Leukoplakia is one of a group of conditions defined as potentially malignant disorders (i.e. "morphological alterations amongst which some may have an increased potential for malignant transformation, [they] are also indicators of risk of likely future malignancies elsewhere in (clinically normal appearing) oral mucosa and not only site specific predictors") (Warnakulasuriya 2007). The rate of malignant transformation into squamous cell carcinoma varies from almost 0% to 36.4% (Arduino 2013), and a study investigating the natural limit of malignant transformation on the basis of European epidemiological data concluded that the upper limit of the annual transformation rate of oral leukoplakia is unlikely to exceed 1% (Scheifele 2003).

Non-homogeneous leukoplakias carry a higher degree of risk of transformation when compared with homogeneous variants. Among patients with a histopathological diagnosis of dysplasia, about 1/10 of the total may be at higher risk. Other reported risk factors of statistical significance for cancer development in people with leukoplakia include female gender, long duration of leukoplakia, non-smoking status, location on the lateral tongue and/or floor of the mouth, size > 200 mm2 (Holmstrup 2006) and the presence of Candida albicans (Van der Waal 2009). Studies investigating biomarkers and histological features have suggested methods that can be used to identify which patients with leukoplakia will develop oral cancer, and which will not (Pitiyage 2009; Smith 2009); however, a definitive, evidence-based and clinically useful predictor of malignant transformation for dysplastic and non-dysplastic leukoplakias is not available at the moment. Aneuploid lesions (i.e. with abnormal DNA content) are more likely to transform to cancer compared with diploid lesions (i.e. with normal DNA content) (Sperandio 2013; Torres-Rendon 2009).

Description of the intervention

Most leukoplakias are asymptomatic; therefore, the need for treatment is based primarily on the precancerous nature of the lesion, and the primary aim of management should be to avoid development of cancer. This is particularly important in view of the poor prognosis associated with oral squamous cell carcinoma, in which only about 50% of patients are still alive five years after diagnosis (Scully 2009), and of the morbidity associated with oral cancer and complications of oral cancer therapy (Epstein 2012).

Many approaches to the treatment of leukoplakia have been proposed in an attempt to prevent cancer development and to evaluate clinical/histological resolution of oral leukoplakias (Lodi 2008). These approaches include surgical excision with different techniques (scalpel, cryosurgery, photodynamic therapy, laser surgery and vaporisation), medical treatment (topical or systemic), cessation of risk activities (smoking and alcohol) and no intervention but strict surveillance.

How the intervention might work

The rationale of surgical excision is that removing the clinically altered tissue could prevent the onset of oral cancer. For medical treatments, the rationale depends on the mechanism of action of the agent employed: retinoids, vitamin A and carotenoids might influence epithelial turnover; non-steroidal anti-inflammatory drugs (NSAIDs) block cyclo-oxygenase activity, thereby modulating specific prostaglandins possibly involved in carcinogenesis; and chemotherapeutic agents act directly on early neoplastic cells. As many of these treatments have potentially serious adverse effects, the “wait and see” approach, based on strict clinical and histological surveillance, is generally employed to identify early cancer onset and to initiate cancer treatment to render the best possible prognosis. Although surgery and medical treatments aim to remove or reduce the lesion, it must be stressed that no evidence has shown a relationship between changes in size or resolution and decreased risk of oral cancer.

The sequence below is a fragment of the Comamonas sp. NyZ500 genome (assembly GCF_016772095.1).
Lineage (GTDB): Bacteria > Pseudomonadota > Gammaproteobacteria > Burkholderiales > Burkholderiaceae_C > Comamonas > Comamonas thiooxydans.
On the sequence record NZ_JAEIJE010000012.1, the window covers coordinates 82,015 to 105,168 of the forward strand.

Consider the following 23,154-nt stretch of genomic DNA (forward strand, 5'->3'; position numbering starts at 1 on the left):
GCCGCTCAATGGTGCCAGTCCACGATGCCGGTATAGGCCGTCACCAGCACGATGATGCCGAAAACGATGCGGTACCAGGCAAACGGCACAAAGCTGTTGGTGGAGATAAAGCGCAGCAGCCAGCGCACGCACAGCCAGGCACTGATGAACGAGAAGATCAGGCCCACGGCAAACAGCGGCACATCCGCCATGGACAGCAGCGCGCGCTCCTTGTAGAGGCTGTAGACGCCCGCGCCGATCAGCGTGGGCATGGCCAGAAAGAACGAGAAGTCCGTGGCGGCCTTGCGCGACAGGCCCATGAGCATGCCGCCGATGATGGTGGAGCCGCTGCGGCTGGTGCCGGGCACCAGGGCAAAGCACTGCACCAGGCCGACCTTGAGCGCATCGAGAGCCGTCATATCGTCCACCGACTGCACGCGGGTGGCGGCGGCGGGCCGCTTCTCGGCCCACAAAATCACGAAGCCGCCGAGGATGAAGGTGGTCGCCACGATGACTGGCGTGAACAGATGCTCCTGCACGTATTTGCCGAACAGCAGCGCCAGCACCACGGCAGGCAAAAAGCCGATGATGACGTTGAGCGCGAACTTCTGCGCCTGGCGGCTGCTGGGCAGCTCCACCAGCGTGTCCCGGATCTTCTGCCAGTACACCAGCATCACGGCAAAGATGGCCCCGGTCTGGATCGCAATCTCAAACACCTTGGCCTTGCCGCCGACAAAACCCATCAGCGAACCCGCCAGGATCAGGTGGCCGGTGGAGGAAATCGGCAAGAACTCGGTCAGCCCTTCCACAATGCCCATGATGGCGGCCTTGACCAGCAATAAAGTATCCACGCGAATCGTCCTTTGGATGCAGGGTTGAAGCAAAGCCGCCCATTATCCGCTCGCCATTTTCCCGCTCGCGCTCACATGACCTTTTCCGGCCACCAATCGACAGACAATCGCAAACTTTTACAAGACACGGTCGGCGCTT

Why it is important to do this review

Cochrane Oral Health undertook an extensive prioritisation exercise in 2014 to identify a core portfolio of titles that were the most clinically important reviews to maintain in The Cochrane Library (Worthington 2015). This review was identified as a priority title by the oral medicine expert panel (Cochrane OHG priority review portfolio). Treatment of leukoplakia continues to be based on expert opinion, and more research is needed. This review aims to provide evidence-based support for clinicians and patients and a clinical research agenda for planning future studies.

Objectives

To assess the effectiveness, safety and acceptability of treatments for leukoplakia in preventing oral cancer.

Methods

Criteria for considering studies for this review

Types of studies

Randomised controlled trials (RCTs) comparing effects of surgery, medical or complementary treatments (local or systemic) or risk factor cessation versus placebo.

Types of participants

Anyone with a diagnosis of oral leukoplakia (without histopathological evidence of carcinoma) as defined, at the time of the studies, by consensus conferences held in 1978, 1983, 1994 and 2005 (Axell 1984; Axell 1996; Kramer 1978, Warnakulasuriya 2007).

Types of interventions

Active
  • Surgical removal of the lesion, including surgical excision, laser surgery, cryotherapy

  • Systemic medical treatment